British Columbia

'Relentless' online defamation ends with Vancouver woman ordered to pay ex $200K

A Vancouver woman has been ordered to pay $200,000 after she made dozens of online posts on various social media sites, containing false accusations about her ex.

'Ms. Halcrow mounted a campaign against Mr. Rook that was as relentless as it was extensive,' judge rules

'The courts have recognized the internet can be used as an exceedingly effective tool to harm reputations. This is one such case,' wrote B.C. Supreme Court Justice Elliot Myers in a civil ruling that arose after a Vancouver woman published dozens of posts with false information about her ex. (Dado Ruvic/REUTERS)

A Vancouver woman has been ordered by a B.C. court to pay her ex $200,000 in damages after she made more than 85 online posts defaming him on social media sites, including Instagram.

In his ruling, B.C. Supreme Court  Justice Elliot Myers found Noelle Halcrow defamed her ex — Brandon Rook — in a "relentless" and "malicious" campaign. 

Posts in 2016 and 2017 said the Vancouver business consultant had a sexually transmitted disease, cheated, failed at business and was an alcoholic.

According to the ruling, the pair met in 2015 and had an on-again-off-again relationship that ended in July of 2016. The posts started a month later. 

Vancouver libel lawyer Alan McConchie represented the plaintiff, Rook.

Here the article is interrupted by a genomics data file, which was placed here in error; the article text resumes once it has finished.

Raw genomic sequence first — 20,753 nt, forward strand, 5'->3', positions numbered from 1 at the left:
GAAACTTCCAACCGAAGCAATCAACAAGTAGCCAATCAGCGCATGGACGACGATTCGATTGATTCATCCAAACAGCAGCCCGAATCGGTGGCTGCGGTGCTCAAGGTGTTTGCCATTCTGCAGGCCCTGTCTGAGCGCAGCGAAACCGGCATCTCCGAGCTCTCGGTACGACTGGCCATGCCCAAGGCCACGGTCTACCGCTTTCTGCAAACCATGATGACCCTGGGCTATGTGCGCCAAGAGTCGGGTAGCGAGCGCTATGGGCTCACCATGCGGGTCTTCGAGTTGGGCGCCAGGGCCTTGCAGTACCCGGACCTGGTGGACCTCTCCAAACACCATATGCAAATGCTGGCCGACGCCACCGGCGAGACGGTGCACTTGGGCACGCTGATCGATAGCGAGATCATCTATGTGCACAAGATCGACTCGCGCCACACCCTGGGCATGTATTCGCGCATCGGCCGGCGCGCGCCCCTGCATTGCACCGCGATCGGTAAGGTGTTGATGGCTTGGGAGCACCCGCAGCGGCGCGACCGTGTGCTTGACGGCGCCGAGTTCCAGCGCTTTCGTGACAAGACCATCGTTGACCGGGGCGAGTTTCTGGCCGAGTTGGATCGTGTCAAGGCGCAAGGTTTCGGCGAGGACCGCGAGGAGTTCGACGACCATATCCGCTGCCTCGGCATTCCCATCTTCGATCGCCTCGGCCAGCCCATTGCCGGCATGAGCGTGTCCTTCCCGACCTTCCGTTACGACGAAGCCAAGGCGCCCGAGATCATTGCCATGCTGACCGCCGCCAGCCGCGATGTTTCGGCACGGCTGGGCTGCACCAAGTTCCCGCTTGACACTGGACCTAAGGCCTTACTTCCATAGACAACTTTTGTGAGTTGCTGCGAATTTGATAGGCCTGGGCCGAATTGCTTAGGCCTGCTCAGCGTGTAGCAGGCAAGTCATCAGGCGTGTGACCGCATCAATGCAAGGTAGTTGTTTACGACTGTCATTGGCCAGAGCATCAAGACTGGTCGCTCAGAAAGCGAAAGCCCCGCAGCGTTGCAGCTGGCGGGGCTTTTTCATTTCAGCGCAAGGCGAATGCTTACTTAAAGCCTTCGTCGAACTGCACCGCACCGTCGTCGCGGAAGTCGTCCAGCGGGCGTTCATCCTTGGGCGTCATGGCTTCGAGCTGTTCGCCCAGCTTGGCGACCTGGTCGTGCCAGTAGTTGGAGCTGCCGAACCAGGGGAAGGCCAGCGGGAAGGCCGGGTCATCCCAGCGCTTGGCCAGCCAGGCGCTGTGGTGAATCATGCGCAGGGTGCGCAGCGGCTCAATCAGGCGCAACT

McConchie said despite his experience in libel law the details of this case were still able to shock him. He said he was struck by the length of time the posts continued and the severity of the content.

The more than 85 offending posts are listed in a timeline and appendix which take up the last 44 pages of the ruling.

These posts allegedly appeared on various sites including Instagram under various pseudonym accounts. 

Woman said she did not make the posts

Halcrow, the defendant, is described in the court ruling as an unemployed former account executive who represented herself in the civil matter.

She argued that she never made the posts, which she said were published by friends and others, nor did she claim any of the posts were true.

But Justice Myers did not accept Halcrow's defence.

"Ms. Halcrow mounted a campaign against Mr. Rook that was as relentless as it was extensive," the judge said and ordered Halcrow to pay $200,000 in damages and about $40,000 in special damages to cover Rook's "reputation consultant" fees.

"The courts have recognized that the internet can be used as an exceedingly effective tool to harm reputations. This is one such case."

CBC reached out to Halcrow for comment.

Rook also declined direct comment. Speaking through his lawyer, he said he wished to put the matter behind him.

About the Author

Yvette Brend is a CBC Vancouver journalist. Yvette.Brend@CBC.ca @ybrend